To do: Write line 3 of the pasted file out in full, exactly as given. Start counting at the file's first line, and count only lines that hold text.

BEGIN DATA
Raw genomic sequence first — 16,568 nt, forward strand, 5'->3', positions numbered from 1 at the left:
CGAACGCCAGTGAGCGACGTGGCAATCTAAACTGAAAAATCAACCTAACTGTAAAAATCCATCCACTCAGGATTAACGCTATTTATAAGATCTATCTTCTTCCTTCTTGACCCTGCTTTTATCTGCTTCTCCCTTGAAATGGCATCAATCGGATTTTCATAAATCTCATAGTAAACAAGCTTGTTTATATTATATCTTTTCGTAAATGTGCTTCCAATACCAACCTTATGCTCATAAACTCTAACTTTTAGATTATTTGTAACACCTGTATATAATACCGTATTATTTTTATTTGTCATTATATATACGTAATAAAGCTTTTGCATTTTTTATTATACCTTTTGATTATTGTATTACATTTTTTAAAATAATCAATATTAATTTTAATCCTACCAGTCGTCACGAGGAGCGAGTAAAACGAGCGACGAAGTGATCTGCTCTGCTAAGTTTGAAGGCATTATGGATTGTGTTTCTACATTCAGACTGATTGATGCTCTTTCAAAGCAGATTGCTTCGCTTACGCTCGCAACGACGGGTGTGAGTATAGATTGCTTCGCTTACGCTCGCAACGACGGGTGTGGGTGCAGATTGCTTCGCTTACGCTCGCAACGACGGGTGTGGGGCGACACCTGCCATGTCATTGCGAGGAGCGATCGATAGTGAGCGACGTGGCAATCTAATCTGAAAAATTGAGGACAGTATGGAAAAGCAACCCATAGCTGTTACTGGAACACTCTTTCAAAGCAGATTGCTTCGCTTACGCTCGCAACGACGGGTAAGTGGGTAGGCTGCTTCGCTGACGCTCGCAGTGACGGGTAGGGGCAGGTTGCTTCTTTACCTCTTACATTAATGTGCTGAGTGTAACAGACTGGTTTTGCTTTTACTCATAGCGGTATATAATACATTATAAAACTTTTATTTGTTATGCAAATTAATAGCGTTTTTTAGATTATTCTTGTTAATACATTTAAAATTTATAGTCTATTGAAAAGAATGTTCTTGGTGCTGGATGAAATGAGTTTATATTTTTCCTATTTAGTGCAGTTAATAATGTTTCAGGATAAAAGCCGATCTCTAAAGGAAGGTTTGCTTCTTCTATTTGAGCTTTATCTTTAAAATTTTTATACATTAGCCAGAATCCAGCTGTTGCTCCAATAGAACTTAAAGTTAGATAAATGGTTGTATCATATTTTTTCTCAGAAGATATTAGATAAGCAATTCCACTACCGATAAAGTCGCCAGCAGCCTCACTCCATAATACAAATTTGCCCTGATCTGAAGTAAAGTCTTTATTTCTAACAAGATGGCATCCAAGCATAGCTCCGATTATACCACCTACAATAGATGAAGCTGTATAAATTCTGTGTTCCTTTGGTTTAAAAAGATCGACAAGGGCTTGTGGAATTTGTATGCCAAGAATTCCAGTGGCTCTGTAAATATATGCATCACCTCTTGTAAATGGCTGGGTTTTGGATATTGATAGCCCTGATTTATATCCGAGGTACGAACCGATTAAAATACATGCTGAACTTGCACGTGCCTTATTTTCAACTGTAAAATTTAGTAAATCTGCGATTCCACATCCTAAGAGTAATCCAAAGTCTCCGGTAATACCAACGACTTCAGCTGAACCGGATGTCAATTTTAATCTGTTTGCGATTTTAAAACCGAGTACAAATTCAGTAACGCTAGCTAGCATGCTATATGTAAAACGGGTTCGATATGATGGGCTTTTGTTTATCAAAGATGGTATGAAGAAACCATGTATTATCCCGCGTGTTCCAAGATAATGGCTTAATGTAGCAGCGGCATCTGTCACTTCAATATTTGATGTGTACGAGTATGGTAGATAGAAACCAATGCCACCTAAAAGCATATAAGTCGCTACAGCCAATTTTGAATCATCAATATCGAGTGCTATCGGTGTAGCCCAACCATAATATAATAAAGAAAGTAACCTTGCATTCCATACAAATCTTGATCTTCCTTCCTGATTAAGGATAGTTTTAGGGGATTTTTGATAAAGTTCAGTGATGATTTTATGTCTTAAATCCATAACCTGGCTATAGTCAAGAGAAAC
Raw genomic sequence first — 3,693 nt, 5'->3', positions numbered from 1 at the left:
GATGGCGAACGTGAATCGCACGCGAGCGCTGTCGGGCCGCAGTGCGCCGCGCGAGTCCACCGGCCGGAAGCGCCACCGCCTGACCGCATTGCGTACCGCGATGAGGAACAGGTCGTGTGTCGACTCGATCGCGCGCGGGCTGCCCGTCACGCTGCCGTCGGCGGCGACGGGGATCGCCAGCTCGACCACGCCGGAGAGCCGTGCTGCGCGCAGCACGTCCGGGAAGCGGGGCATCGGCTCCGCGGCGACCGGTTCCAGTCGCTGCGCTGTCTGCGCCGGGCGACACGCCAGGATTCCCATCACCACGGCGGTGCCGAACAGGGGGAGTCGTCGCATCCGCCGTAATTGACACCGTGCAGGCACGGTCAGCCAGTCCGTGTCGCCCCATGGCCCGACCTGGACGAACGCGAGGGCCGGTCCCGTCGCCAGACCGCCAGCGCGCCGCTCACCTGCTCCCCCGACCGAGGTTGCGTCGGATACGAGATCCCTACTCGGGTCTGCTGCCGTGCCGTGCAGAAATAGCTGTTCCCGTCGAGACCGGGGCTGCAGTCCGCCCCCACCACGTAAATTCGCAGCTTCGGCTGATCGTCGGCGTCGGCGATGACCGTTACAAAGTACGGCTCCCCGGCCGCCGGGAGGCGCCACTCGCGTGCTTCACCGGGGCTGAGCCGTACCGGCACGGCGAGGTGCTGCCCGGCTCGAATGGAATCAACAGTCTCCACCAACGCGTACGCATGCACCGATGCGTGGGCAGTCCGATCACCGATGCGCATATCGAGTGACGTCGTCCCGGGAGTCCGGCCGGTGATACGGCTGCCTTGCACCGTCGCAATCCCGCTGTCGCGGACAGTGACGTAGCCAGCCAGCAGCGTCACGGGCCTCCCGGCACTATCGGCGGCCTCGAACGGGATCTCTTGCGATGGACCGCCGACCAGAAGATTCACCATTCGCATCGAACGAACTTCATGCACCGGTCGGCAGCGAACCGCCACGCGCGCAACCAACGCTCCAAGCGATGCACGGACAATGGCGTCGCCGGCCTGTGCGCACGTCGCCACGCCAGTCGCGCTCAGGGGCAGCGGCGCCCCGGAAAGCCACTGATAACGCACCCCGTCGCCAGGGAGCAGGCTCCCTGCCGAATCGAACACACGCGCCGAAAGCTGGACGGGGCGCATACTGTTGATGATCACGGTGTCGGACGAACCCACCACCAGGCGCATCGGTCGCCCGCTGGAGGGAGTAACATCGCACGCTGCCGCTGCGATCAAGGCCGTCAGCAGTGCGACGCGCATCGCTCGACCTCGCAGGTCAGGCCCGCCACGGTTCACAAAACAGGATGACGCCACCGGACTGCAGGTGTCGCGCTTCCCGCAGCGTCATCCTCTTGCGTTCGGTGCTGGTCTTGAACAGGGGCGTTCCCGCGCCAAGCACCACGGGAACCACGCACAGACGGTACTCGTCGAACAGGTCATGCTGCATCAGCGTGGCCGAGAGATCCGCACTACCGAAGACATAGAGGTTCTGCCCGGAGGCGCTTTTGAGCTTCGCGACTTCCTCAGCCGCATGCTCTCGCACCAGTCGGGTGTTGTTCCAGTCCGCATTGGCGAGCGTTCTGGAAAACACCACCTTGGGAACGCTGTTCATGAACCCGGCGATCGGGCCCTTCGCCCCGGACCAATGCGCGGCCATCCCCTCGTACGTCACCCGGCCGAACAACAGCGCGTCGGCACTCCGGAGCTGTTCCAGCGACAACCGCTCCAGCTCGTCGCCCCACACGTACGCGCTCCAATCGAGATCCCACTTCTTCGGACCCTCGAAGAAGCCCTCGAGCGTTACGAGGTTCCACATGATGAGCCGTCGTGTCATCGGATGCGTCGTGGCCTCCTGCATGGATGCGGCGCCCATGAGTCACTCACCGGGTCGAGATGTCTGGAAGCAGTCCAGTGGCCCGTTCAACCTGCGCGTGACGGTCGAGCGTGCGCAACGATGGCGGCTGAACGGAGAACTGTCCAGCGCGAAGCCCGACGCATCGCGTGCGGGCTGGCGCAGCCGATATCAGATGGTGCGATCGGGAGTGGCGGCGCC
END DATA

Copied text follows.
Raw genomic sequence first — 3,693 nt, 5'->3', positions numbered from 1 at the left: